Samson, from the Judeo-Christian bible, owed his considerable strength to his hair. Some American Indian tribes have traditions that involve cutting their hair when a loved one has died. Keeping the hair long is part of many yogic traditions that go back thousands of years. The hair is thought to be like “antennae” to the surrounding environment, able to pick up on energetic vibrations, useful, informative sensations that are then transmitted to the brain. Even beards were required of scholars in academia and holy men in some religions.
So hair has always been a very conscious matter to me…. The Broadway musical included.
Note: I’ve never had a lucid dream, and the one dream in which I actively controlled what happened was a real doozy. Oftentimes my dreams are like films, and at an important moment, I’ll get an extreme close-up, zoom-in shot to hone in on what is important.
I had already had my dreams for the night, gotten up to go to the bathroom, and gone back to bed, only to lay in bed for over an hour unable to fall asleep. Sometime after that, I dozed off and had this dream.
I was looking into a mirror that was in my bedroom closet, brushing my hair with my hands. Suddenly a clump of hair came out into my hand. I was understandably upset. My hair is one of my signature features. More hair fell out. I went to my bathroom to look in the bigger mirror, and my hair around my ears and the back of my head was gone. Suddenly, a zoom-in, close-up showed my scalp, and the hair was cut close to the skin, but it was obvious that it had been cut, i.e., with clippers.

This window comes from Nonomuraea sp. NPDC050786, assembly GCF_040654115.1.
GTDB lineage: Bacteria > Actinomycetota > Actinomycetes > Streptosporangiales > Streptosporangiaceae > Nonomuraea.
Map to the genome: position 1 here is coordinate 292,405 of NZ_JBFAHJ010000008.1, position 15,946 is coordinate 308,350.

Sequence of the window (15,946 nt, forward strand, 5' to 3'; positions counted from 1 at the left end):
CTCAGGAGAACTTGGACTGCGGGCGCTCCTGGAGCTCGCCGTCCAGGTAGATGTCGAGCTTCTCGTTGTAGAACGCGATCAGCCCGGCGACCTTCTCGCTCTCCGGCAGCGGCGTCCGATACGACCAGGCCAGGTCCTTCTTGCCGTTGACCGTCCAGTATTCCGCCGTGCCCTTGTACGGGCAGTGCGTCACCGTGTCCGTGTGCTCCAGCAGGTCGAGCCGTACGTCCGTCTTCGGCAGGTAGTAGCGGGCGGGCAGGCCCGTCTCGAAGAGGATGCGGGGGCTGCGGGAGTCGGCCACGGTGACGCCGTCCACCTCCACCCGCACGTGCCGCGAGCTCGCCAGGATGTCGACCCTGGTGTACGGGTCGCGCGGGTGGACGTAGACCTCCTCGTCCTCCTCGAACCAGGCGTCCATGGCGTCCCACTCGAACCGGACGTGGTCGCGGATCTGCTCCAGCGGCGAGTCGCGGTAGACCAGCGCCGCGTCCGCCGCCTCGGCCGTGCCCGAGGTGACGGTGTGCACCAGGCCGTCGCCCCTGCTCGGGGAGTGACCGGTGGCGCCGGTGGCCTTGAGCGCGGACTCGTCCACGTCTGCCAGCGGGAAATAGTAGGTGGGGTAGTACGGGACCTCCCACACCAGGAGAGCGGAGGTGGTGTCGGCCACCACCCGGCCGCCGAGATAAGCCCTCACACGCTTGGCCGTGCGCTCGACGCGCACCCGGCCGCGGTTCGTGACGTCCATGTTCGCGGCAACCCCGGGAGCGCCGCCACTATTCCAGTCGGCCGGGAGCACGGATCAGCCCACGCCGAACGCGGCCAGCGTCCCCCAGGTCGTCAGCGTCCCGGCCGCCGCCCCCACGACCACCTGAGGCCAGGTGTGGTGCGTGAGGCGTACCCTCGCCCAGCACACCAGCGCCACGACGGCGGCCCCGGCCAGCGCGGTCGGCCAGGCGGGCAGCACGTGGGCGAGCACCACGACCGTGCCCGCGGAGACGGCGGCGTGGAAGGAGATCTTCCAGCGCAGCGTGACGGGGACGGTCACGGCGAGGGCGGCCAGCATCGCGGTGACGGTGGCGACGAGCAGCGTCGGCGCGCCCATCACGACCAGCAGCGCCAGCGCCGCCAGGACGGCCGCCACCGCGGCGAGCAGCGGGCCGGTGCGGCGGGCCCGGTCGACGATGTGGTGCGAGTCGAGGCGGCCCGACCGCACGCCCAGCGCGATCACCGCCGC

I was instantaneously back in my bedroom looking into the mirror in my closet, and I was completely bald. But I wasn’t upset. In fact, I ran my hand over my bald scalp and smiled.
When I woke up, I was confused and slightly worried. Losing hair so drastically is usually a sign of severe illness such as Diabetes or thyroid dysfunction, or worse, the effects of cancer treatment such as chemo and radiation. I have dealt with my hair thinning out due to my thyroid dysfunction, but I’ve been able to regrow my hair now that I have my thyroid and insulin response under control thanks to a superb product. And I would never do chemo or radiation if I had cancer, so I knew that this was not a precognitive dream, showing me a scene from my future (as I sometimes dream).
Having been immersed in the ballet world growing up, I know a ballerina in rebellion will cut her hair. Remember when Rosie O’Donnell got her famous haircut and the media crucified her? I’m not G.I. Jane or Sinead O’Connor. I wouldn’t look good bald. So I consulted the wonderful world of Google for some dream meanings to make sense of this dream that threatened to rock my body and cranial image.